Moreover, all indications are that this wealth is very poorly distributed: it is not just a matter of main housing, although it is basically the 30% of the poorest households who are not owners and would not be subject to this tax. . All land must be taken into account: private rental land, of which a recent INSEE study has shown the very high concentration[1] ; luxury second homes see their prices defy the imagination and accumulate in the property of billionaires; vineyards and forests are important and highly tax-free shares in cultural heritage portfolios, and even agricultural land is, contrary to the image of the small farmer, subject to speculation and concentration. Farmers are a very heterogeneous category, and the average prosperity exceeds the leaders and so-called higher occupations, when it averages more than 900,000 euros, and which is now approaching two million for the richest 10%. In Sweden, it is possible to measure the value of the various components of the wealth of the richest. It turns out that the proportion of land alone (in real estate, this excludes the value of buildings) reaches 25% on a par with the top 1% of the richest, combining forests, agricultural land, housing and land of companies owned own ); and it excludes the land component of shareholdings, of which the top 1% owns a very large share.

With the resources from a basic tax of 1%, it would be possible to remove three anti-economic taxes in return: taxation of rents, which penalizes renovations and discourages the rental of individuals, notary fees (transfer right for remuneration), which tax mobility and therefore economic dynamism and finally, the property tax, which is partly based on the building and punishes those who renovate or enlarge their property. With a tax of 2% and a little progressiveness, it is possible to recover an additional 60 billion to lower social security contributions and production taxes.

In both cases there is a give and take; -one Something for something : help young people, thanks to the land rent, who have enjoyed much of the economic situation, tariffs and urbanization, but without the effort has much to do with it. It is a major project that needs to be opened up, but which is imperative: the deficits do not disappear because the taxation of the Social Charter is based on a foundation that erodes and affects our competitiveness. The French have preferred real estate and land and have seen their wealth grow very rapidly in this area, but it is now necessary to prepare for the future and redirect their savings towards employment, mobility and innovation.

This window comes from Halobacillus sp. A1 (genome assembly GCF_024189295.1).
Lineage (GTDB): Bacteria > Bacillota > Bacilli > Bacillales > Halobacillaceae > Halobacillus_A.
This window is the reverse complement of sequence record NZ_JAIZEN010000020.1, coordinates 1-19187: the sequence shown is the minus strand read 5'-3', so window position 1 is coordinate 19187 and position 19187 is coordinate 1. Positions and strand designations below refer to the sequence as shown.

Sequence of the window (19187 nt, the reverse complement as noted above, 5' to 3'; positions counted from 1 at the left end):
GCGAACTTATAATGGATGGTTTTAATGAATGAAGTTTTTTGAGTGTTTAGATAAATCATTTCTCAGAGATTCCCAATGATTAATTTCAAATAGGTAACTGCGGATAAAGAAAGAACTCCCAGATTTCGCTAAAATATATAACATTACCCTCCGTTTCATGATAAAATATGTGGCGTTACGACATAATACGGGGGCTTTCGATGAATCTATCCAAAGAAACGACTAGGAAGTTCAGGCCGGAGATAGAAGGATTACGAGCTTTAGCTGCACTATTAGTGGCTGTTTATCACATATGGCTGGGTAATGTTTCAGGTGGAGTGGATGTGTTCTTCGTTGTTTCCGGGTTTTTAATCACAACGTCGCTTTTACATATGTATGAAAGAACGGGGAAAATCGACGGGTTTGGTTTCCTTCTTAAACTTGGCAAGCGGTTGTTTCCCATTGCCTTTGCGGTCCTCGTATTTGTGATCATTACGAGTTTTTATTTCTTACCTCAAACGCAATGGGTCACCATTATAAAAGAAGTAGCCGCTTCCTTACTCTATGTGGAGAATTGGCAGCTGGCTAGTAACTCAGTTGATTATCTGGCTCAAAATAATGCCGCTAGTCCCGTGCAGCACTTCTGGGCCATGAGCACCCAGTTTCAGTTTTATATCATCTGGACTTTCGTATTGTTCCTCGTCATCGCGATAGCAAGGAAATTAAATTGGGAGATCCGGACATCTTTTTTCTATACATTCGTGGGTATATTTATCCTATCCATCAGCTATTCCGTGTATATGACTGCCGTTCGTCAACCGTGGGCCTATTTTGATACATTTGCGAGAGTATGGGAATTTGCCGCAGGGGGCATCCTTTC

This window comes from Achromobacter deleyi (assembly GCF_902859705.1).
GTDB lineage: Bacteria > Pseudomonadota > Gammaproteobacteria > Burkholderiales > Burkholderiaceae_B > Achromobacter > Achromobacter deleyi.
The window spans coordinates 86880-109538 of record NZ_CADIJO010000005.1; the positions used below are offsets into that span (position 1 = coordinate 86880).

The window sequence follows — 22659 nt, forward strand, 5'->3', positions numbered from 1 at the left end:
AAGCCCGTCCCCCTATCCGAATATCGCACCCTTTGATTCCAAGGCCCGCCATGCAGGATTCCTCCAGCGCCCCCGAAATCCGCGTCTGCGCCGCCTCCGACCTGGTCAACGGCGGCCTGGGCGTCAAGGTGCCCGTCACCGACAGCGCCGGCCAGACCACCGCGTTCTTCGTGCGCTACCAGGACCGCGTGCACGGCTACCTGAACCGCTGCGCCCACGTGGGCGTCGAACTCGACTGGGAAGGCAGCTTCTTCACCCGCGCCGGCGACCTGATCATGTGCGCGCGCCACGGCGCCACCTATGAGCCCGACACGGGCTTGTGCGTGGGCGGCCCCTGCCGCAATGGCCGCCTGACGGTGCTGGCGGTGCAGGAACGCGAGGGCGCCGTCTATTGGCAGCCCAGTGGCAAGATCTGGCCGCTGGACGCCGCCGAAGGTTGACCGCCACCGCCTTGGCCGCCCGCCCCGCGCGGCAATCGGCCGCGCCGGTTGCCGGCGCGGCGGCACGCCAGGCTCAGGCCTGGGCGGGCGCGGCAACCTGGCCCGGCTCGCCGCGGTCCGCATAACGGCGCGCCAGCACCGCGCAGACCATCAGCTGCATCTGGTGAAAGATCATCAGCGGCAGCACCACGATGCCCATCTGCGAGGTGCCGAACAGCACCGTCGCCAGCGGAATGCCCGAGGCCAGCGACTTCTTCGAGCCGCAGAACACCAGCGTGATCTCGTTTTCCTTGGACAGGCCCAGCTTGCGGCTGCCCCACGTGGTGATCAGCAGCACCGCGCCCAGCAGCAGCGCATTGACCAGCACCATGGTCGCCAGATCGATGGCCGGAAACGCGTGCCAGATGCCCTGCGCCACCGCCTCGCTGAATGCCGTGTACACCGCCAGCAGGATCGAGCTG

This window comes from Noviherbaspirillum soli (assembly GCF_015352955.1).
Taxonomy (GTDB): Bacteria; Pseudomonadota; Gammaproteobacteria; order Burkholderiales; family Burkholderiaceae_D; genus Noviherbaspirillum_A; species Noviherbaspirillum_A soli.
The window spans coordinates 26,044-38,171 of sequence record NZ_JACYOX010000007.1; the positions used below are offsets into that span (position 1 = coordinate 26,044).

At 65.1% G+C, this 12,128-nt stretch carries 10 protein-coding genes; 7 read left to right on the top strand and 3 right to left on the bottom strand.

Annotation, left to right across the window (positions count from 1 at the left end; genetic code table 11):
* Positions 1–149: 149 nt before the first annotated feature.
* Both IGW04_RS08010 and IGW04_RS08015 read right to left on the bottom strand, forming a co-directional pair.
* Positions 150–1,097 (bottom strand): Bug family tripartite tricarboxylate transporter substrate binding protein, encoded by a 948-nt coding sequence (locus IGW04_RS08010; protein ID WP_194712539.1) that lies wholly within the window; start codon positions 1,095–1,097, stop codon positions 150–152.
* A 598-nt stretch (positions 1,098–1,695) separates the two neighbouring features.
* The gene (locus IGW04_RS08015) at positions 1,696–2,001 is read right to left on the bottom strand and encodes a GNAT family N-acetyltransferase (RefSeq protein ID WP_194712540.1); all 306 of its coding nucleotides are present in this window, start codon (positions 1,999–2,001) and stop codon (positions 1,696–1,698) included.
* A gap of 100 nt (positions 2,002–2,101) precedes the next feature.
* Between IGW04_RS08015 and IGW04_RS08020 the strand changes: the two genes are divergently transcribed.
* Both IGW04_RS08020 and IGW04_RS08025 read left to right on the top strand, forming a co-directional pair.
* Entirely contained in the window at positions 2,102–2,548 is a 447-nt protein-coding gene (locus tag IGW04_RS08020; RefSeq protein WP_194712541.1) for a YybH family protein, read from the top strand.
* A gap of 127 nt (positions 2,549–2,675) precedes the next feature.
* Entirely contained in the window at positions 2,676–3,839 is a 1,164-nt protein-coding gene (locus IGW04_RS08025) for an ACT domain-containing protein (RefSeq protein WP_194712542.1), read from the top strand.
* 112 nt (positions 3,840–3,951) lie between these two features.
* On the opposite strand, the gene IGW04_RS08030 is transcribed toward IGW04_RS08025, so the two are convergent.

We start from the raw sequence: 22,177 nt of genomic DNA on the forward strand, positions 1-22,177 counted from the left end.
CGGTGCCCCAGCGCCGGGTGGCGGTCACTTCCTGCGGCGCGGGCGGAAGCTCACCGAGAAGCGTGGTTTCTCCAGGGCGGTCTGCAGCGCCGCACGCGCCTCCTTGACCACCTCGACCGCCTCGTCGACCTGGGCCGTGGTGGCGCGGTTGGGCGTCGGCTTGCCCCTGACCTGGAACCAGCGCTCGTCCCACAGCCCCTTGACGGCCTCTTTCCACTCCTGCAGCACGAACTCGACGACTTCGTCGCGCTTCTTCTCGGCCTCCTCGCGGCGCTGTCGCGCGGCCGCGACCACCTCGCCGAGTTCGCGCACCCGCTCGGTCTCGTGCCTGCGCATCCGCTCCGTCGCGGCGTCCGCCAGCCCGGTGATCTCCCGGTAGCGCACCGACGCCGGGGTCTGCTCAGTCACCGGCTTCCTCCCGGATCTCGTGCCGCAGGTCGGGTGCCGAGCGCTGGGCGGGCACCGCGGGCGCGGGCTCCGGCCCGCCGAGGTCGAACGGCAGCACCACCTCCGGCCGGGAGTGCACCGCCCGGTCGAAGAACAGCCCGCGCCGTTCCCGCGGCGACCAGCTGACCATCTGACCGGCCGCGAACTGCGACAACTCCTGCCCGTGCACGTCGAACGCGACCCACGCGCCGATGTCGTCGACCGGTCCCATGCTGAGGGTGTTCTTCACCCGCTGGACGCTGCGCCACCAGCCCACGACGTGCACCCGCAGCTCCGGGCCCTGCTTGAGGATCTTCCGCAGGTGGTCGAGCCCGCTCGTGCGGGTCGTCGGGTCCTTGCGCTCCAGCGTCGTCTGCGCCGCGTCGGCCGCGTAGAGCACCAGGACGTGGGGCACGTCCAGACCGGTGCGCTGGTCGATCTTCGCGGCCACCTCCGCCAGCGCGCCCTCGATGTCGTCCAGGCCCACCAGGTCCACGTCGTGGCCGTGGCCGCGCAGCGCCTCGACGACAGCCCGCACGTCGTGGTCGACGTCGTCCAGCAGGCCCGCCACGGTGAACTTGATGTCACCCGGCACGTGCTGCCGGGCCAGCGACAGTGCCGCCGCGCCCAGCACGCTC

Foreign experiments have been carried out, they have a history rooted in political economy. The principles we defend here have been endorsed by the greatest economists, from Smith to Ricardo, from Walras to Modigliani, Solow and Stiglitz, from the most liberal to the Social Democrats, from Northern Europe (Estonia) to the hemisphere. Wales in Australia, South Africa, Colombia), from East (Singapore) to West (Pennsylvania), determined in various forms, and whose lessons are not easy to generalize directly in France, but which show the universality and timelessness of the principles to be implemented .

Studies need to be carried out to collect data to measure the value of land and especially building land: it is not overly complicated, much less than the valuation of real estate, because these are more heterogeneous than land that has a more homogeneous and progressive potential value in the territory. Data is multiplied by the emergence of big data, giving hope of achieving more and more accurate values. It will then be necessary to create the tax instrument at a low rate and in return to abolish the other taxes on real estate in order to ensure the citizens the justice of this reform; and finally to proceed gradually but surely with this fiscal balance of the productive factors towards the earth. The construction site of a five-year period, no doubt, just to start operations.

Alain Trannoy and Etienne Wasmer recently published Earth’s great return in inheritance, and why that’s good newsOdile Jacob, 2022.

[1] According to the study by André M. and Meslin O. (“And for a few more occasions: Survey of household property ownership and property tax redistribution profile”, INSEE), 3.5% of households own 50% of rental housing owned by individuals.